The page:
Regulatory Impact Analysis
Senior Research Fellow
Mercatus Center at George Mason University
Arlington, Virginia USA
Key Steps in Regulatory Analysis
1. Assess evidence of market failure or other
2. Identify regulatory and non-regulatory
3. Assess benefits of alternatives
4. Assess costs of alternatives
In Plain English …
1. What’s the problem and what caused it?
2. What are the alternative solutions?
3. What will each solution accomplish?
4. What does each solution require us to give
Why Does Analysis of the Problem Matter?
USDA catfish reg. Vs. DOI bird hunting reg.
Why Does Good Benefit Analysis Matter?
FDA proposed animal food rule:
$13-17 million benefits, $87-129 million costs
Apply to pet food only:
$12-15 million benefits, $6-9 million costs
Why Does Good Cost Analysis Matter?
$4.3 billion (2005)
Reduced air travel
Increased waiting time
Increased fatalities due to
substitution from flying to driving
$2.35 billion (2005)
$2.76 billion (2005)
116 individuals (4th
Why Are We Doing This Project?
1) Agency accountability
2) Better analysis likely means better rules
3) Academic research
4) Stakeholder participation
1) Six criteria from E.O. 12866 and Circular A-4
2) Proposed “economically significant” regulations
3) Team of economists
4) Read RIA and entire Federal Register preamble
5) Qualitative evaluation with numerical scores
6) 2008 to present
1. Systemic Problem: How well does the analysis identify
and demonstrate the existence of a market failure or other
systemic problem the regulation is supposed to solve?
2. Alternatives: How well does the analysis identify and
analyze alternative approaches?
3. Benefits (or Other Outcomes): How well does the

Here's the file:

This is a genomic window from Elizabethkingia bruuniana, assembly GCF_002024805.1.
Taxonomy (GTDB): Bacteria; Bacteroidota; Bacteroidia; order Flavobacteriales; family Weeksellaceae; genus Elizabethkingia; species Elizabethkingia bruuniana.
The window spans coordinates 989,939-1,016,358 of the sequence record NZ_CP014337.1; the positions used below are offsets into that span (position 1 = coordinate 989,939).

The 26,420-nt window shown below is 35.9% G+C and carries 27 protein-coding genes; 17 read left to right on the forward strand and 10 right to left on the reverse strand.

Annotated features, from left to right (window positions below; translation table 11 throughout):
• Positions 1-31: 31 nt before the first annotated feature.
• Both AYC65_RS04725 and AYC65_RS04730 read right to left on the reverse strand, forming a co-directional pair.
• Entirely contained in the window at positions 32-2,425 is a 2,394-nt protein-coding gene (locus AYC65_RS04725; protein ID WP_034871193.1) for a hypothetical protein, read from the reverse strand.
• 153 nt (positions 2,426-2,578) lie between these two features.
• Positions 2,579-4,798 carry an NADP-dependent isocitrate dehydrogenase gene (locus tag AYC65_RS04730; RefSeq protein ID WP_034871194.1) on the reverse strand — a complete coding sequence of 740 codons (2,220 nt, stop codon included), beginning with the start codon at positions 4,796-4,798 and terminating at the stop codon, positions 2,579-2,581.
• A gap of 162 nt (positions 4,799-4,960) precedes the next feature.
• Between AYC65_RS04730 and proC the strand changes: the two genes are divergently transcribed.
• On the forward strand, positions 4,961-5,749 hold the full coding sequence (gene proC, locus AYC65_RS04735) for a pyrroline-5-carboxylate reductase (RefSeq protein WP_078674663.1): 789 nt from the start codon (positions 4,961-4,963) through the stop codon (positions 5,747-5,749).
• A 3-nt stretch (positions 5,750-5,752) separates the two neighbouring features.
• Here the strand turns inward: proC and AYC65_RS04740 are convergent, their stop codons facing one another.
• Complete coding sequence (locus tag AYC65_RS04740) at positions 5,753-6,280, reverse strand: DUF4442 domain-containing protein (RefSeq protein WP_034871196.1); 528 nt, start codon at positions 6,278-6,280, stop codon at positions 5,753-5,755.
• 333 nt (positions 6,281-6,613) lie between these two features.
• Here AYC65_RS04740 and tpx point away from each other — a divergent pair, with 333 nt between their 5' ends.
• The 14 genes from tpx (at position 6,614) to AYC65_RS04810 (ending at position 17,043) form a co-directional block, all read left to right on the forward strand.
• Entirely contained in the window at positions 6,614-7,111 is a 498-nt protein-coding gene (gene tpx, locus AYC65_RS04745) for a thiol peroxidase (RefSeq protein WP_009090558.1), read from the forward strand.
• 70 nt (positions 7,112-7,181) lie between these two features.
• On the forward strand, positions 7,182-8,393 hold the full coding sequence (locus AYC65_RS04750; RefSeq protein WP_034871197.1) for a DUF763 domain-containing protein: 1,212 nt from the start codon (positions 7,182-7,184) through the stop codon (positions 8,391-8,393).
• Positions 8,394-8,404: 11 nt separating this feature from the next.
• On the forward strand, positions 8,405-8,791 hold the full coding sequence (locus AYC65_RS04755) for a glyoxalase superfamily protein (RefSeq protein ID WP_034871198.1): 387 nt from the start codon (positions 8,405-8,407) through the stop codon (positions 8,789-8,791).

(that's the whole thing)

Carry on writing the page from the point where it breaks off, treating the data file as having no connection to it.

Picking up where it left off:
analysis identify the benefits or other desired outcomes
and demonstrate that the regulation will achieve them?
Scoring Criteria (cont.)
4. Costs: How well does the analysis assess costs?
5. Use of Analysis: Does the proposed rule or the RIA
present evidence that the agency used the Regulatory
Impact Analysis in any decisions?
6. Cognizance of Net Benefits: Did the agency maximize
net benefits (benefits-costs) or explain why it chose
5 Complete analysis of all or almost all
aspects, with one or more “best
4 Reasonably thorough analysis of
most aspects and/or shows at least
one "best practice"
3 Reasonably thorough analysis of
2 Some relevant discussion with some
documentation of analysis
1 Perfunctory statement with little
explanation or documentation
0 Little or no relevant content
0-5 points each
Total Score: 0-30 points
15.4 points (51%)
Highest Possible Score = 30 points
Best score ever: A
28/30 points (93%)
Average Scores by criterion (2008-2012)
Systemic problem 2.1
Benefits (or other
Use of analysis 2.2
Cognizance of net
* Scores out of 5 possible points
• Little difference in average quality of analysis between
• Lower-quality analysis comes from agencies whose policy
preferences (ideologies) are closer to the administration’s
• “Midnight” regulations and regulations left for the next
administration to finalize have worse analysis
• Agencies are more likely to claim they used an analysis if its
quality is higher
Research findings (cont.)
• Securities and Exchange Commission has worse analysis
than executive branch agencies
• Interim final rules that implement presidential priorities have
worse analysis (early DHS and early ACA)
• Longer OIRA review is associated with higher-quality
• Many proposed regulatory process reforms would likely
generate better analysis
Potential regulatory reforms
• Require Regulatory Impact Analysis by law
• Judicial review
• Quality of analysis
• Was use of analysis explained?
• Require publication of analysis for comment before
proposed regulation is written